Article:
VIDEO: Replacing a Missing Star — How to Deal with Losing a High-Performer

Sometimes if you scratch beneath the surface of a good team, you might find that team performance depends upon the efforts of one or two high achievers.

That may be OK for the short term, but what happens when one or two of those stars move on?

In this video, I offer suggestions on how to encourage the entire team to rise to the challenge.

First posted on Smart Brief on 2/23/2012

Watch Out for Stress in Your People (HBR)

The man took his job very seriously. He worked hard and rose to the top ranks of his company. When hard times hit, he doubled down his effort and was appointed interim CFO. But as the pressures outside of his company grew, they seemed to affect him personally. He continued to put in long hours. His mood grew more somber, he abandoned his sense of fun, and perhaps worst of all, he felt if he quit his CFO post it would look bad for his company. His boss who liked him and respected his work told him to take some time off. The next day his wife found him dead, hanging in the basement of their suburban home.

Unfortunately this story is true, a condensation of the fine reporting conducted by James Haggerty and Gary Fields of the Wall Street Journal about the death of David Kellermann, acting CFO of Freddie Mac. This tragedy becomes a footnote to the recession that has ravaged not only the careers, but the lives of so many talented employees.

What Kellermann endured is not so unusual on the surface; most senior leaders feel tremendous pressure to succeed, in good times but especially in bad times. The survivors learn to cope; some never do, especially those who have experienced a high degree of success throughout their lives and may lack the resilience skills honed by previous setbacks.

So it falls to management to keep a watchful eye on its employees. No manager should play therapist, but he or she can be trained to watch for the warning signs of extreme stress and depression. The manager can urge the individual to seek help. I’m an executive coach (not a licensed clinician), but here are three stress factors that affect high-achievers and bear watching:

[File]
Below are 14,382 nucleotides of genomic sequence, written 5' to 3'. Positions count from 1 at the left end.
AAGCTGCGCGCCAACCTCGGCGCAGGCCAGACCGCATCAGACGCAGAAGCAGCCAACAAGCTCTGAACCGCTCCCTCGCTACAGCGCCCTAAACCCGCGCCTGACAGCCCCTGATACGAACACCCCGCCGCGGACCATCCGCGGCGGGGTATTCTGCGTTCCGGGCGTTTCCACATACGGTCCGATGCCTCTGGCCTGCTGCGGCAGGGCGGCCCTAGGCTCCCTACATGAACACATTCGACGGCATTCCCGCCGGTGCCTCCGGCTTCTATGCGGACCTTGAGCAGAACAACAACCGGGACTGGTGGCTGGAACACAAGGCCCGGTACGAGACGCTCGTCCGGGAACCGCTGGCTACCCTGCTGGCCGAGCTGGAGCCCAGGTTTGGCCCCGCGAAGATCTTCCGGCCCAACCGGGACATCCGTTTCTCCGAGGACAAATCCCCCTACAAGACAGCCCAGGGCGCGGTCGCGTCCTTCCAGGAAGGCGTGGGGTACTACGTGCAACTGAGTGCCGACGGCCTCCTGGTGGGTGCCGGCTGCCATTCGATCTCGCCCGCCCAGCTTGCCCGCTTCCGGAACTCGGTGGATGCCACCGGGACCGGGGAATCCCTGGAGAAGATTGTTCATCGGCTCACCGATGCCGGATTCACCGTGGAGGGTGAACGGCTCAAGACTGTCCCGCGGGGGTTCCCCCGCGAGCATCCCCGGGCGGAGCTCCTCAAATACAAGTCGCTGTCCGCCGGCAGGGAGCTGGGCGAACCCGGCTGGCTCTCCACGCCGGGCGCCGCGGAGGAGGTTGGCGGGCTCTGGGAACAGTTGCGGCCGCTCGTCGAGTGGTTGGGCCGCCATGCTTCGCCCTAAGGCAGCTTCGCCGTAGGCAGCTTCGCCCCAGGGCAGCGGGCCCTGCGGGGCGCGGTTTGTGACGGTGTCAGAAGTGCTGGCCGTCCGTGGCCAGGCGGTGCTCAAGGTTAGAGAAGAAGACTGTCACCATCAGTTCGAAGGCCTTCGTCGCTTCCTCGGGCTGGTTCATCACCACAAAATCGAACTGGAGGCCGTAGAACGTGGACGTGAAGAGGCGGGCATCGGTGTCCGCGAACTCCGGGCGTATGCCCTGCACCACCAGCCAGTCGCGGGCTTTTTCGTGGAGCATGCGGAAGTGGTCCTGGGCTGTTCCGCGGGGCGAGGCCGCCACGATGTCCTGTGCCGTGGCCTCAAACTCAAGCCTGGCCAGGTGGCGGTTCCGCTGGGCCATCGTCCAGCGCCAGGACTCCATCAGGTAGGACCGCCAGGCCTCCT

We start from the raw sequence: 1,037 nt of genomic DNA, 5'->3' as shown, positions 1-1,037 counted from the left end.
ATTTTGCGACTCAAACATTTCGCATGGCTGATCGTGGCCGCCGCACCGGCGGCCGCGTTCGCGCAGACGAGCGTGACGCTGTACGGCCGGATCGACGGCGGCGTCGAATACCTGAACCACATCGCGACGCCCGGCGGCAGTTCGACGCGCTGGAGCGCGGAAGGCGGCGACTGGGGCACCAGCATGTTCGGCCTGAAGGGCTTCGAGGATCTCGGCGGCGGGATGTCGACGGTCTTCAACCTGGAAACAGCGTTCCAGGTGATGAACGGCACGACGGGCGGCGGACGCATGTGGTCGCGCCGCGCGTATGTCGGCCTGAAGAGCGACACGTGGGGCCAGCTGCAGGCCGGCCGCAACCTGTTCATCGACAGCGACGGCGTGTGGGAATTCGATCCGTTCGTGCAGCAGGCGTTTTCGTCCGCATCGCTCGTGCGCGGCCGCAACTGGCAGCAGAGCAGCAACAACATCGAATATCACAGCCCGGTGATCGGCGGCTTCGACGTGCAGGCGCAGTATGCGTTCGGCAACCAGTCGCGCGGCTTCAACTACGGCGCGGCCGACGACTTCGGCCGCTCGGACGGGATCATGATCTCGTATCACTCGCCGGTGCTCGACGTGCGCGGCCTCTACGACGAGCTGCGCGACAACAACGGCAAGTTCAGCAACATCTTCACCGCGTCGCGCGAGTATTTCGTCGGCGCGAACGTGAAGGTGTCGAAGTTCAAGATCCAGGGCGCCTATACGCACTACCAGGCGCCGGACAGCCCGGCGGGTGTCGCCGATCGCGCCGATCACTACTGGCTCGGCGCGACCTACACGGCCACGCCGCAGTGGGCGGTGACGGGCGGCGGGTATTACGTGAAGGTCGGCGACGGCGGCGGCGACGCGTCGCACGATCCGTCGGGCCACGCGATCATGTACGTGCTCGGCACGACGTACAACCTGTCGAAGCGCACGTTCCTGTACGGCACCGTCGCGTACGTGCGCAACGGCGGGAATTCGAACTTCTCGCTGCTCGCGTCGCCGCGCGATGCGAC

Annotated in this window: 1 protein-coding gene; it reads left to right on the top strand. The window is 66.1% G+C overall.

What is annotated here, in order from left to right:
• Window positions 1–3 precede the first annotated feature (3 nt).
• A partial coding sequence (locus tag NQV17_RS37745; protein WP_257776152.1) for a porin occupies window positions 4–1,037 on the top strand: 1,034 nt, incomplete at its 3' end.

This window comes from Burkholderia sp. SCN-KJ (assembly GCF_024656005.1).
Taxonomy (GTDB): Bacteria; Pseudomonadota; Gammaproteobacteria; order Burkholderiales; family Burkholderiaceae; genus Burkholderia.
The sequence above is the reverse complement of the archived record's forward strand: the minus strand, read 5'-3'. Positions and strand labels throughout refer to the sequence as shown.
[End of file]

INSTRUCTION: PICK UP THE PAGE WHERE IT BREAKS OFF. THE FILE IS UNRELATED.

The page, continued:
Doing more by working more. When your company is experiencing hardship, it is natural to want to do more to save it. But soon enough you hit the law of diminishing returns. When you log seven day weeks month after month, not only do you cheat yourself of rest and your family of your time, you rob yourself of the opportunity to re-energize, re-group, and re-think what you are doing. You get locked into a trap of diminishing returns.

Losing sense of self. Work is hard. Right now, it’s probably harder than usual. But always we must try to keep it in perspective. If the work causes you to lose your personality, become withdrawn, and lose the sense of who you are, it is not worth it. Your performance suffers and so too do the people who work with you. You need to take a break.

Conflating job with corporate survival. All of us like to think we are important. That’s healthy. But when we think we’re indispensable, or worse, that our job affects the fate of the entire company, then we are crossing into a kind of twilight zone of unreal expectations. Even if you have a high-stakes job, you need to divorce what you do from who you are.

Many of us work long hours, internalize tension, and may feel that we are responsible for everyone else. But when these stress factors interfere with our work and personal lives, we owe it to ourselves to talk to others and consider seeking professional help. Seeking clinical help is not a sign of weakness; it’s a sign of strength and profound self-awareness, something all leaders must exhibit.

What we can learn from the Kellermann tragedy is to be more vigilant. Thankfully, most people undertaking high stress jobs do not break down; some actually thrive under the pressure. But no one can handle everything, all the time. Managers need to be proactive, and in times of severe stress, know when to pull people off the line — at least until the stressed individual can seek professional help and find healthy ways to cope with the pressure.